As soon as I announced the Festival and the split sim approach, I got an IM from Diawa Bellic (Princess Di) who told me that I was crazy. Using two sims added to lag because of the communication necessary between the sims. Her view was that a superior approach would be to have a stationary audience and have the dance groups rezz their sets on a large stage all on the same sim. She further noted that moving avatars are a big source of lag and that putting in seats would reduce lag. She also pointed out that using small textures and covering the sky would help by reducing visible textures. After a lengthy discussion I agreed to try the approach of one stage on the second Friday of the festival. This approach, if it works, has the advantage that the audience doesn't have to move ... a big plus. It has the disadvantage that there is not much time for the dance group to rezz the set because it is not available until the previous show is done. A variation of this theme is to use one audience area with four stages surrounding it. While one stage is being used for a performance the others are being set up or torn down. This was the approach used in the DANCE QUEENS Choreography Show II.

Unfortunately, no groups signed up for the alternate approach, so I don't know how well it works.

DESIGN ISSUE 7 - How do you determine the number of participating groups in the Festival?

My staring point was the number of groups that wanted to perform in Dance Festival IV. That was 32. I expected more groups to be in this year's Festival because DANCE QUEENS is about 1/3 larger this year than last. The timing of the Festival was set in late July. This was not a particularly good choice since many Europeans, North Americans and Japanese are on holiday at this time. By increasing the number of time slots to 96 and allowing up to three performances of the same show I felt there would be plenty of capacity for the groups wanting to perform.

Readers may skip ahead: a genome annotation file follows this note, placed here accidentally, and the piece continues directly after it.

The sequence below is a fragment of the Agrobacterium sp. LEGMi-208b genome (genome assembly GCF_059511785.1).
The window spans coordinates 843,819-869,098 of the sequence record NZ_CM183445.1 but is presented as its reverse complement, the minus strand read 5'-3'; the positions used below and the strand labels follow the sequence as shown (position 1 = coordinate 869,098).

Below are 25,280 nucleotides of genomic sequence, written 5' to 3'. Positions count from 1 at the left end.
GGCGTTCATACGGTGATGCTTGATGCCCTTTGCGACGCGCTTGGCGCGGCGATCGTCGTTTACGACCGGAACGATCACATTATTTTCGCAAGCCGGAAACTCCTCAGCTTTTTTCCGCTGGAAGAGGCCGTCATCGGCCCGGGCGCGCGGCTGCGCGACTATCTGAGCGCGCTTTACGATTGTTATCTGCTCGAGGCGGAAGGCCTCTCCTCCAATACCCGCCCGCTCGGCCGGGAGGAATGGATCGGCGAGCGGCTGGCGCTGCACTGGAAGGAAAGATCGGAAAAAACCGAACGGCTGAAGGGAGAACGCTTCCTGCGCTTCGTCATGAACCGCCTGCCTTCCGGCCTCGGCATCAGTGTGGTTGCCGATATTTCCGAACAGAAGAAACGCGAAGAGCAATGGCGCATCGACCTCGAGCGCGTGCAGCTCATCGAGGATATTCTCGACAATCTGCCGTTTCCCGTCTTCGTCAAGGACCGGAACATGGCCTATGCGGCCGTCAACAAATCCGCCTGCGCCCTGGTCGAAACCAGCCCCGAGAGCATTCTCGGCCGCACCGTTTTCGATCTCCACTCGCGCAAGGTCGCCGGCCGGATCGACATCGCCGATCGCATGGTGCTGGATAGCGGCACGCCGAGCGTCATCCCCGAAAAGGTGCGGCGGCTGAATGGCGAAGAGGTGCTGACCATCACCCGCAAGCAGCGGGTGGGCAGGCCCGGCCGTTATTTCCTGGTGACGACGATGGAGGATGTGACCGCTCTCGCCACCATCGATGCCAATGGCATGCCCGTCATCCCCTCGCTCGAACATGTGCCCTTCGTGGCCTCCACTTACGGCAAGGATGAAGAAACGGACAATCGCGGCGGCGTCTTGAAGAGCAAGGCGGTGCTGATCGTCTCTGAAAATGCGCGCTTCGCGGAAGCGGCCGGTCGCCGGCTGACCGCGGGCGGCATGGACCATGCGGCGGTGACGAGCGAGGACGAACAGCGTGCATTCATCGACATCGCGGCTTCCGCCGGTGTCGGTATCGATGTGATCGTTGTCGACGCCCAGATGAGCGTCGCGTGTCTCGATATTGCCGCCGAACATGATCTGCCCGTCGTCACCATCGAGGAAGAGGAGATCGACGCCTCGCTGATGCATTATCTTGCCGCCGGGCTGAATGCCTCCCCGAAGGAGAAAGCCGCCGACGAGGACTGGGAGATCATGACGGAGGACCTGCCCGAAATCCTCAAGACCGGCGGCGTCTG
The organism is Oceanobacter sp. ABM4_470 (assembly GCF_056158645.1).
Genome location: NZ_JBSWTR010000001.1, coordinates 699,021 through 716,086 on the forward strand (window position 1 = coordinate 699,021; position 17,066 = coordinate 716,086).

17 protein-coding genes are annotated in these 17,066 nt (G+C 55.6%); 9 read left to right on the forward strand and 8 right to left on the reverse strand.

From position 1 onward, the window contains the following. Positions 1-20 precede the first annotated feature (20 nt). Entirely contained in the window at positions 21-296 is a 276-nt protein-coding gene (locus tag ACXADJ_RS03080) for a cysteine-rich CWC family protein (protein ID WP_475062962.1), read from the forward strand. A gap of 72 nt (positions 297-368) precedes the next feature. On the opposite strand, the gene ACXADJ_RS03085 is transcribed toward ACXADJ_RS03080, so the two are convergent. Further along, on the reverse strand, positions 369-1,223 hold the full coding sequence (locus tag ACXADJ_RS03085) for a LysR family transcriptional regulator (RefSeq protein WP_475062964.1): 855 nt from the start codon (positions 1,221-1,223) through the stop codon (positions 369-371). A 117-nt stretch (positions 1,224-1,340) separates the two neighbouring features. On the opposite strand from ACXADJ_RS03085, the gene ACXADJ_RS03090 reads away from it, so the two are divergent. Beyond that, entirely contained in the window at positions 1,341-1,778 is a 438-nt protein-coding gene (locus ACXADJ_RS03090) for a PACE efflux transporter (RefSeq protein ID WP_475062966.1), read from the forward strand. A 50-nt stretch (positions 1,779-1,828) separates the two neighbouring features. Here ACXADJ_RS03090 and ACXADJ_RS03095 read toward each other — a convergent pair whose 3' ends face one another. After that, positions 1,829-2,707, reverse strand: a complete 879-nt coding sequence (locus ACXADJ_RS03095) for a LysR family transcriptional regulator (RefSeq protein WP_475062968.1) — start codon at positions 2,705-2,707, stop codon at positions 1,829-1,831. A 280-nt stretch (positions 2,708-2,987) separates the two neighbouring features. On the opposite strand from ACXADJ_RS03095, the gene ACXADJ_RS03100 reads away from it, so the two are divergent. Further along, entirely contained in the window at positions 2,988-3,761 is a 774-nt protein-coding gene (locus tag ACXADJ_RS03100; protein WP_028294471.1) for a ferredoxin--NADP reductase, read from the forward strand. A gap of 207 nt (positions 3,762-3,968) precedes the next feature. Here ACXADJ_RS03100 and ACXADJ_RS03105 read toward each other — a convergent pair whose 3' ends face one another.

DESIGN ISSUE 8 - How do you maximize audience enjoyment?

I anticipated that most of the audience would be dancers. The rest would be friends of dancers with a few curious others attracted by the publicity of the Festival. This means that the audience really wants to be there to see the dancing and the shows. From my experience with earlier Festivals I knew that the audience needed directional information easily and quickly. I call the schedule and location info directional information. The audience wants to know who is playing when and where.

To accomplish this I put the schedule online and publicized it a lot. I also discussed the split sim approach and the use of layers.

From previous Festivals I learned to use the sim (region) communication tools that are available to me as a sim owner. I announced each show five minutes prior to the start indicating the name of the performing group, the starting time and the location. I also used the communication system to announce schedule changes. Every avatar on the sim gets these notes. I also told the performing groups that I would be doing this. This helped the audience know where to go next and when.

The dance groups had complete freedom to set up the audience areas as they wanted. I had written about this previously and also communicated what I had learned from Diawa that seated avatars use fewer server resources than standing avatars.

DESIGN ISSUE 9 - What other factors are important to consider in setting up a Festival?

Defining the goal of the Festival led to many design issues and solutions. From previous Dance Festivals I have learned that there are additional things that should be done. This is kind of a laundry list.

STREAMING - After Dance Lag, sound is the source of most problems during a Festival.
You have to be certain that the streams used have the capacity to handle the anticipated crowd. In one show I ran long ago I had a stream capacity of 50 and an audience size of 62. This meant twelve very unhappy people and they told me during the show. "Hey I can't hear!!!" You also have to be certain the streams work and are tested. Most Dance Groups have one or more people proficient in streaming, but sometimes they don't. When the person doing the streaming doesn't know how to adjust settings for streaming, you get into educating the person usually about one minute before the start of a show ... an unpleasant experience.